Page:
Recently, the British government cited 1814 as the year the Crown legitimately secured Chagos Islands, one of the archipelagos that used to be part of Mauritius.
Mauritian governments, for decades, have asked the United Kingdom to hand over Chagos but the former colonial power won’t budge. Not even the International Court of Justice (ICJ) and the UN’s demands this year, have moved Britain.
While Britain believes its ownership of Chagos dates back centuries, the ICJ and UN agree with Mauritius that the islands were cut off in redrawn maps in 1965.
Prior to granting independence to Mauritius, official maps by the British government severed the Chagos Islands from the main archipelago.
This instance has been one of the favourite examples of critics of British imperialism who cite the swashbuckling callousness with Britain has historically arrogated rights to itself.
But what is it about 1814 that makes Britain so confident about its ownership of Chagos? To answer, we would have to go a few hundred years prior to 1814.
What we know from recorded history is that the Arabs are probably the first to have known the islands we today call Mauritius. But the Arabs were not excited by this place which they described as dina arobi or “land of desolation”, in the 10th century.
The islands were uninhabited. This makes Mauritius one of the few countries in the world that was actually populated from scratch by “foreigners”.
In 1598 however, a group of Dutch sailors landed on the coast that is now Vieux Grand Port. They then claimed the islands in the name of The Netherlands, naming it after Prince Maurice of Nassau.
But not much use was made of the Vieux Grand Port except to make it into a base for supplies to Dutch ships sailing to the Far East.
In 1710, the Dutch got tired of the islands and left. But they would have shaped the culture of the islands sending to the territories, slaves, tobacco and sugar cane.
In 1715, the French took over, continuing the tradition of importing slaves to work on their plantations on the islands. This would continue for about 100 years until the Napoleonic Wars between 1803 and 1815.
In a bid to take over the Indian Ocean for purposes of weakening France’s positions, the British moved on Mauritius and captured the islands in spite of initial defeats.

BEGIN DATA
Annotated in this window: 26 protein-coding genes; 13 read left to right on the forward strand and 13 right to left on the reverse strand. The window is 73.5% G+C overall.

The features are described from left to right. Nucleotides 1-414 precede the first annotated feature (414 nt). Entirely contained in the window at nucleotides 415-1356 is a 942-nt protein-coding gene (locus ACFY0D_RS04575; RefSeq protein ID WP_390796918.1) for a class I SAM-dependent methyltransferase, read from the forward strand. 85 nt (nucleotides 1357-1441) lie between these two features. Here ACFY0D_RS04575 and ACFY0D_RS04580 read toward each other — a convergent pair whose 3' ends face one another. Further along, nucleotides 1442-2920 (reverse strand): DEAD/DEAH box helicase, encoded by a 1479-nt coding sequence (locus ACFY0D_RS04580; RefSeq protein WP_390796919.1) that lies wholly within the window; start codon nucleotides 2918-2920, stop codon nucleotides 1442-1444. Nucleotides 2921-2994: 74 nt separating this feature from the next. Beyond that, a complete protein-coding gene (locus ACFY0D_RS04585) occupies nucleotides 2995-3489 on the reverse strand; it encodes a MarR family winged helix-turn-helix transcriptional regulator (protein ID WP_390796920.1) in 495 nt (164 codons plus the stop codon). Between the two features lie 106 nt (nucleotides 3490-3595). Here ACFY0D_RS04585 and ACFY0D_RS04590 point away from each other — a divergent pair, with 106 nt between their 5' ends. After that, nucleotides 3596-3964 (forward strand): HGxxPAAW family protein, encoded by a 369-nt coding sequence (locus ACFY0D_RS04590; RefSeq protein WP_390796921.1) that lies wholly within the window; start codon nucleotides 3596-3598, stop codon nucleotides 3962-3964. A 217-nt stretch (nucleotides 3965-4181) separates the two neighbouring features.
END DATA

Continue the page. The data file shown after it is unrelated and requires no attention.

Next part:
By the time the wars ended in Europe, Britain “owned” Mauritius.
Another significant development of 1814 was the Anglo-Dutch Treaty which guaranteed territorial trade-offs between the two nations thereby legitimising, in some sense, Britain’s ownership of Mauritius.
Indeed, it was the British who renamed the islands Mauritius in sympathy with Dutch legacy. France had called the place Île De France from 1715.
African slaves on the islands were freed by the British in 1835. Although there are disputes about how many of them there were, many sources put the number around 70,000.
With nowhere to go, the ex-slaves had to work on sugar cane and tobacco plantations owned by the Europeans. But the British had other plans to boost production.
From the mid to the late 19th century, British merchants and the government in London, advertised employment opportunities in Mauritius to men and women in India and China.
This early instance of capitalists boosting production by seeking cheap labour yielded amazing results. Over 500,000 people, mostly poor Indians, settled and worked for a pittance in Mauritius.
The demographics of Mauritius has stayed true to this historical incident. Indian-Mauritians are in the majority, followed by African-Mauritians and then Europeans.
This composition has created a unique culture, from language to religion.
The majority of the population speak Mauritian Creole, a French-based language with words from English, continental African and southeastern Asian languages.
It is also quite common to find Mauritians who can identify with ancestries of all the “original” peoples who made up the country. But Hinduism and Christianity are the biggest religions with the former boasting about half of the population.
Today, Mauritius is one of Africa’s most sought-after destinations for tourism and financial services. The country does not have much in terms of what we may call an agricultural sector.
When one understands the history of Mauritius, it puts present debates into proper perspectives.
A nation that was started as a commercial venture on lands without an autochthonous population brought together people with very diverse ways of life.
That is what makes Mauritius special.